March 31, 2024 at 3:28 pm

The United States Has Lost Nuclear Weapons Six Times. Here’s What Happened.

by Trisha Leigh

Source: Shutterstock

“What the American public doesn’t know is what makes them the American public,” says Zalinsky as he shirks his onscreen persona inĀ Tommy Boy.

A strangely poignant quote for a slapstick comedy (a classic slapstick comedy).

Scientists, though, agree that there are a lot of scientific facts that people don’t know – such as the fact that we’ve lost nuclear weapons more than a handful of times.

In fact, the US has lostĀ six atomic bombs or weapons-grade nuclear material since the Cold War…that they’ve admitted to.

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The US is also responsible for at least thirty-two documented instances of a nuclear weapons accident, or a “Broken Arrow,” in military speak.

These include accidental launching or detonation, theft, or loss of a nuclear weapon.

The first one of these incidents occurred on February 13th, 1950, when a US B-36 bomber traveling from Alaska to Texas had to jettison their Mark 4 nuclear bomb over the Pacific. The plane was experiencing mechanical difficulties and was unable to land.

The military claimed the bomb was only a mock-up and contained no plutonium; none of the uranium has ever been recovered.

Six years later, on March 10th, 1956m a Boeing B-47 left MacDill Air Force Base Florida with “two nuclear capsules” on board. It disappeared on its way to Morocco and was never seen again.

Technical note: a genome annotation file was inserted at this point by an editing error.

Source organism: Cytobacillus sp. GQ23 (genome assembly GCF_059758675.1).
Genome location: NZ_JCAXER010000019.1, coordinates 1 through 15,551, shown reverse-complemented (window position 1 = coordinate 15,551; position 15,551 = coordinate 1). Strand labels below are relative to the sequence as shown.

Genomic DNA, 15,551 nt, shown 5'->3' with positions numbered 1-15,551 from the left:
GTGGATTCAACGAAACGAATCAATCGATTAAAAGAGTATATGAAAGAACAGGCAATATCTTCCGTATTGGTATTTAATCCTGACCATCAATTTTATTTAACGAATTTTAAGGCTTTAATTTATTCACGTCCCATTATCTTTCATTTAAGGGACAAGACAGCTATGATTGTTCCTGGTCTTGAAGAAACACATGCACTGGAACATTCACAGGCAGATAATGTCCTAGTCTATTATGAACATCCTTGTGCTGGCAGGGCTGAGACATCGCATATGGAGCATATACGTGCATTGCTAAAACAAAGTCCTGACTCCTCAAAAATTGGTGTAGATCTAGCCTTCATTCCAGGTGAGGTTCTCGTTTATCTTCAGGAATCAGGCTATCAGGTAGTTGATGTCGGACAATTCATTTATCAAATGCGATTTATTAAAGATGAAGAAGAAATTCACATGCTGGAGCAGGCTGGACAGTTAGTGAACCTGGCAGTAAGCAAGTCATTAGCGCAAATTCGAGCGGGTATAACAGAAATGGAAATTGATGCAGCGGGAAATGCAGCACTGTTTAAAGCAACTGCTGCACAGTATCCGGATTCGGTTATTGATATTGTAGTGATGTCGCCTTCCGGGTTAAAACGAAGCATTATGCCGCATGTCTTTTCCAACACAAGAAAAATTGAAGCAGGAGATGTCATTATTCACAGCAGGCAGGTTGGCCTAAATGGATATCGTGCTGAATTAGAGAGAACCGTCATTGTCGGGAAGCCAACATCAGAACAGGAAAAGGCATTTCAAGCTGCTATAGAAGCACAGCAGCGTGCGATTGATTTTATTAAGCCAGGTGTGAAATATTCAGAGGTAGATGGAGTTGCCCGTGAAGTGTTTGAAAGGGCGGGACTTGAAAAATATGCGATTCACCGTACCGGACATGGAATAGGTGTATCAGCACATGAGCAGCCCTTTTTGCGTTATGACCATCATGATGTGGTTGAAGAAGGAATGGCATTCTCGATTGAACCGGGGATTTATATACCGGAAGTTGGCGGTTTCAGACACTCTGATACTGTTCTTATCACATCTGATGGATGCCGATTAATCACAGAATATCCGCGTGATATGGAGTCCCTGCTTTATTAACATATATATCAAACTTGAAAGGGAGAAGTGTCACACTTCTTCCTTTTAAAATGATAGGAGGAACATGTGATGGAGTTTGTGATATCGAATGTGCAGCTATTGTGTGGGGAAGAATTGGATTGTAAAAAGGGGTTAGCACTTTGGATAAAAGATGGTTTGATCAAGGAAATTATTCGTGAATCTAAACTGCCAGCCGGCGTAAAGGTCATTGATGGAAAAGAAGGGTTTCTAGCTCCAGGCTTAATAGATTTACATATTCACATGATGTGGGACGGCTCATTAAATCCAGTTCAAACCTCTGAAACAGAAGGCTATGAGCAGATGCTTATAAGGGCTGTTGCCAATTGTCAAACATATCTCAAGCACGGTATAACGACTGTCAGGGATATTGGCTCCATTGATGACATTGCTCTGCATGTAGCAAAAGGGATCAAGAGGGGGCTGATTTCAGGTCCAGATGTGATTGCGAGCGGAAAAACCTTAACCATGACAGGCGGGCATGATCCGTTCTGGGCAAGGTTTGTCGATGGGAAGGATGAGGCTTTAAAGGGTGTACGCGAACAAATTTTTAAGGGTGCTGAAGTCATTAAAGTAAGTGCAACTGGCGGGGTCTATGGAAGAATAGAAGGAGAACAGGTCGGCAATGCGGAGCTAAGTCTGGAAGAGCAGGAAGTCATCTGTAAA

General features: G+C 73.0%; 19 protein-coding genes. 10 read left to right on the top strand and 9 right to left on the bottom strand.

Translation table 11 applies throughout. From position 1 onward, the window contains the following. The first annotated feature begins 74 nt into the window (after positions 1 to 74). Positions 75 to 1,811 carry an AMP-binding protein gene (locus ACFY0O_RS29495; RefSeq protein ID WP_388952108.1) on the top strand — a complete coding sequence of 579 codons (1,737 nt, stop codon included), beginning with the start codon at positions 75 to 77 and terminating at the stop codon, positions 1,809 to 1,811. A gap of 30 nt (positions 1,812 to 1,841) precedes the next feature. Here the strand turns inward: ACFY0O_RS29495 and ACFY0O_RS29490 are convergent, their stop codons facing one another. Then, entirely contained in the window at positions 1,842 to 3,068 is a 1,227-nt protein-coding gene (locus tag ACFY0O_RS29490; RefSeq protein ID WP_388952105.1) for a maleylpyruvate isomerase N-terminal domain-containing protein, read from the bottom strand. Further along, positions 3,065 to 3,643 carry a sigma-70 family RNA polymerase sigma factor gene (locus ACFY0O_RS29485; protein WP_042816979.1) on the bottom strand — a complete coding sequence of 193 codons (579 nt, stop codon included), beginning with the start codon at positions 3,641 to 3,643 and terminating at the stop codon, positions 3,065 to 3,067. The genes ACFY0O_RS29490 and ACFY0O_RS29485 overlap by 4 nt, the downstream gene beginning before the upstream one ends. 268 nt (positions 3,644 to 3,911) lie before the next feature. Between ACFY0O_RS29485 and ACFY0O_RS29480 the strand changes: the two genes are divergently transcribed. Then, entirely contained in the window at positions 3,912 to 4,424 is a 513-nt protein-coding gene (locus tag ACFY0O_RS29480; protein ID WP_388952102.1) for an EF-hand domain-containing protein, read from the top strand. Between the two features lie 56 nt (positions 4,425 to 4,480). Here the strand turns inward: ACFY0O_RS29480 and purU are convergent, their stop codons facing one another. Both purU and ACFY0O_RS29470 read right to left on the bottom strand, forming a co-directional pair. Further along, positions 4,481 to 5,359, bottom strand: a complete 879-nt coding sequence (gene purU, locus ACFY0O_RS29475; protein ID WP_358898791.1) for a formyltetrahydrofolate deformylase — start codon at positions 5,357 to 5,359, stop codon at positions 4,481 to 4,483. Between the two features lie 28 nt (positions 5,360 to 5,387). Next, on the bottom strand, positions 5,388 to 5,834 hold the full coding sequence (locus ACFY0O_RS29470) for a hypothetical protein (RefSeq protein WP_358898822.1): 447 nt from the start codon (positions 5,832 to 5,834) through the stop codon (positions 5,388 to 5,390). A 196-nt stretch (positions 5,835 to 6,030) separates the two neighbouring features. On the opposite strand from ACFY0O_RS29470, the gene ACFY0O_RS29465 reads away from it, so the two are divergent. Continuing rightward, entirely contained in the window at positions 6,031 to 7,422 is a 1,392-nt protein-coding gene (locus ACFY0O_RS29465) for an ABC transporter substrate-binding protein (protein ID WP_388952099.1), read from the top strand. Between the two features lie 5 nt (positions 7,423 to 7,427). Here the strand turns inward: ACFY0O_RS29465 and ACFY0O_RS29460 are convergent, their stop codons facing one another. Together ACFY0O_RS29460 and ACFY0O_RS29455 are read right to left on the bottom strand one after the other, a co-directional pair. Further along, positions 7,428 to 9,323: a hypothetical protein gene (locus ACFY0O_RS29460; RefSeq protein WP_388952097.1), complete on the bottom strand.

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Two years after that, on February 5, 1958, a B-47 bomber with a 7,500-pound Mark 15 nuclear bomb on board collided with an F-86 aircraft during a combat mission.

After trying and failing to land, they jettisoned the bomb into the mouth of the Savannah River. It did not detonate but was never retrieved.

On January 24, 1961, the wing of B-52 bomber split apart over North Carolina. They had two nuclear bombs on board, one of which drifted to earth under its parachute. The other crash-landed in a field and did not explode.

December 5, 1965 saw an A-4E Skyhawk aircraft loaded with a nuclear weapon roll off the back of an aircraft carrier stationed near Japan.

No sign of the weapon, the plane, or the pilot was ever found, though in 1989, the government finally admitted that the bomb was still in the seabed – which kind of made Japan angry.

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There was one incident in 1968, but the Pentagon has been mum on the details. Some speculate that it has to do with the disappearance of the nuclear-powered Scorpion submarine and it’s 99-person crew. It went missing in the Atlantic Ocean while on a mission.

Basically, we’re pretty lucky that there hasn’t been some sort of Chernobyl on American soil.

Comforting, right?

If you think that’s impressive, check out this story about a “goldmine” of lithium that was found in the U.S. that could completely change the EV battery game.